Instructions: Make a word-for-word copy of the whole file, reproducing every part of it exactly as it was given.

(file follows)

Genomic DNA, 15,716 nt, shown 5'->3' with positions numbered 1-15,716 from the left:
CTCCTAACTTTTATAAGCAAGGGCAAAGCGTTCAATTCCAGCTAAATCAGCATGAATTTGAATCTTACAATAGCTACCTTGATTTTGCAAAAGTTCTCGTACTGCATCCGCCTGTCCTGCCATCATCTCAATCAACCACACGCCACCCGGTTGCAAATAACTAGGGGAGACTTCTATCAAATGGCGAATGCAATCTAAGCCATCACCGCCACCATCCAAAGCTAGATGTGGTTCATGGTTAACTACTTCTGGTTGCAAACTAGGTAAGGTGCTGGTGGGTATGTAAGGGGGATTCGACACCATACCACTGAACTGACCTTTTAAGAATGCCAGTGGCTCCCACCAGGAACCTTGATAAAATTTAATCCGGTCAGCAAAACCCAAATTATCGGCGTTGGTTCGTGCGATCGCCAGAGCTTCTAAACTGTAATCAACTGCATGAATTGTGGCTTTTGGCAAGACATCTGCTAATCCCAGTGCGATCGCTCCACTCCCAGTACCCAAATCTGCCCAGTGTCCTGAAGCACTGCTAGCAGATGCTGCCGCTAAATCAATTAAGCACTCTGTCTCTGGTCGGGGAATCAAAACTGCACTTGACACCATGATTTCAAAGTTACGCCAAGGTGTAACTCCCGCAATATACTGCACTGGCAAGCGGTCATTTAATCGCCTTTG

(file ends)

Genomic DNA, 15,716 nt, shown 5'->3' with positions numbered 1-15,716 from the left:
CTCCTAACTTTTATAAGCAAGGGCAAAGCGTTCAATTCCAGCTAAATCAGCATGAATTTGAATCTTACAATAGCTACCTTGATTTTGCAAAAGTTCTCGTACTGCATCCGCCTGTCCTGCCATCATCTCAATCAACCACACGCCACCCGGTTGCAAATAACTAGGGGAGACTTCTATCAAATGGCGAATGCAATCTAAGCCATCACCGCCACCATCCAAAGCTAGATGTGGTTCATGGTTAACTACTTCTGGTTGCAAACTAGGTAAGGTGCTGGTGGGTATGTAAGGGGGATTCGACACCATACCACTGAACTGACCTTTTAAGAATGCCAGTGGCTCCCACCAGGAACCTTGATAAAATTTAATCCGGTCAGCAAAACCCAAATTATCGGCGTTGGTTCGTGCGATCGCCAGAGCTTCTAAACTGTAATCAACTGCATGAATTGTGGCTTTTGGCAAGACATCTGCTAATCCCAGTGCGATCGCTCCACTCCCAGTACCCAAATCTGCCCAGTGTCCTGAAGCACTGCTAGCAGATGCTGCCGCTAAATCAATTAAGCACTCTGTCTCTGGTCGGGGAATCAAAACTGCACTTGACACCATGATTTCAAAGTTACGCCAAGGTGTAACTCCCGCAATATACTGCACTGGCAAGCGGTCATTTAATCGCCTTTG